mango face

a week ago jin shot herself

in the head so i made a

bedroom altar stacked to the

ceiling stains with 99 cent fruits.

today, my room smells like rotten

mango & i wear it on my clothes

as funeral rite. my hands like

little rinds, tissue flecking

off around the calluses. i light

incense, tea lights, now

birthday candles — dotting

my bedside table. wax melts

down the wood. smile. blow.

today is 17-shaped, like a

bayonet. i think

we were golden or something;

maybe we were, whatever

fucking infinity it was.

but brevity — our time,

our obituaries. my skin

tastes like sun beams. that’s

how they’ll find me:

my mom’s cherry-smeared

cheeks, dad’s droopy eyes

thumbtacked onto my peel

at the morgue. everyone

is telling me i’m not getting

enough sleep, but i'm pissing out

vitamin c & that’s all that matters.

nothing else.

2ND PLACE - $50 PRIZE & A COPY OF SHAKE THE TREE – Evan Guilford-Blake

 ... from acorns grow

—For Raymond Carver

Eighty-four years old and bundled against the first day of spring
           Whose fluttery breezes
           Skip through your silver hair
                 Behind your slow steps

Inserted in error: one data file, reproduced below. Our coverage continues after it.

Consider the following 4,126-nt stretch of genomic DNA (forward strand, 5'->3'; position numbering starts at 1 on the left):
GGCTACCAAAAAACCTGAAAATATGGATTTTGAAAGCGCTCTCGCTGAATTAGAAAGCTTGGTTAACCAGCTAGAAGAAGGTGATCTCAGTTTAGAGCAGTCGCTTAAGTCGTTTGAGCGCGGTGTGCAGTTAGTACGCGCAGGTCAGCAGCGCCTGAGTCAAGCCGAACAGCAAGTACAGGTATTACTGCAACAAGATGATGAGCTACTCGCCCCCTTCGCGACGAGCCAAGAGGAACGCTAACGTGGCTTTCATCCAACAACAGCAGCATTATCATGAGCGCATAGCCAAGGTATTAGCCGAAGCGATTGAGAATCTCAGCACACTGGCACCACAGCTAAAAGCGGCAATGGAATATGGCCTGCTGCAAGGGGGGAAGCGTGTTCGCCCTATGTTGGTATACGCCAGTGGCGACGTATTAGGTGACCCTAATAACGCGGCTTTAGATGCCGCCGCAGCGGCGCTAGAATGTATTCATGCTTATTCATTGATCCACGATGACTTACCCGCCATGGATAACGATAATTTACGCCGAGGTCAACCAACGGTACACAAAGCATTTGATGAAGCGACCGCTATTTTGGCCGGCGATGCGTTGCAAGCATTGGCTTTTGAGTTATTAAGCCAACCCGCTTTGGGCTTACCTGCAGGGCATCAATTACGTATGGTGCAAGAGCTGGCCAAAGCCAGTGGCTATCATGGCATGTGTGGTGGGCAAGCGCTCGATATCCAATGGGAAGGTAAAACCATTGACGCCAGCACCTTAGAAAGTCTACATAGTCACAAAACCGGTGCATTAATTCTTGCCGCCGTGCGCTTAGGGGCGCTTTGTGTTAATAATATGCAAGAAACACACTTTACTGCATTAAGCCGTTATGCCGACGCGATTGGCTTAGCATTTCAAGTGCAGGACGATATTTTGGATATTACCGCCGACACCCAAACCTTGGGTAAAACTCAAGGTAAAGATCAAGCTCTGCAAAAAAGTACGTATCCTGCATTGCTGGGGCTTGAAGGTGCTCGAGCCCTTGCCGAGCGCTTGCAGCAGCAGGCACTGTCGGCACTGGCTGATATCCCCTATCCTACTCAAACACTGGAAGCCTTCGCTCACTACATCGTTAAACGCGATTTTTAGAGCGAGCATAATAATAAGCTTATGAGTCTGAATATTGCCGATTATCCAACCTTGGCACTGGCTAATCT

As you plod the pavement arm-in-arm
                 with another woman, half your age
           Beside a girl whose acorn face gapes and gawks at all the motion,
           Whose step is the spring itself
           You left so long ago.
           Still, it is spring;
           And you, old oak,
           Are smiling.

In Reply to a Message from Barbara

Nor have I yet forgotten you;
            Nor, love, shall I ever:
            Even autumn's dying leaves
            Hear echoes of September.
            Nor have I yet forsaken you;
            Nor spurned my desire:
            Even ashes left to chill
            Feel shadows of the fire.
            Nor have I yet forgiven you;
            Nor yet reread your letters:
            The first sweet tastes of fine liqueur
            Cloud after-tastes of bitters...



Morgan Knows

The night has its own creatures
Familiars like foxes, bats,
Owls, green eye cats
And others more unique,
Those without a day time shape
Shifting shadow colour forms
Billow through dissolving walls
Entwine upon her outstretched arms
Feed on darkness through the night
Until there’s nothing left but light

Contest Rules (The Brightly Press Facebook Contest Is Now Closed)

How to enter:

1) Submit one to three poems to by October 31st. No theme. Open to all styles.

2) Visit the Brightly Press Facebook page on November 15th to see if you've won.

3) If we receive fewer than 30 entries, we may extend the submission date.

Prizes - All winners will be published by on the Brightly Press website in addition to the following awards

1st Prize - $100 and a copy of Shake The Tree Volume Two (A $30 book that we sell for $15 to provide affordable access to the exceptional literary voices of our time). 

2nd Prize - $50 and a copy of Shake The Tree Volume Two.

3rd Prize - A copy of Shake The Tree Volume Two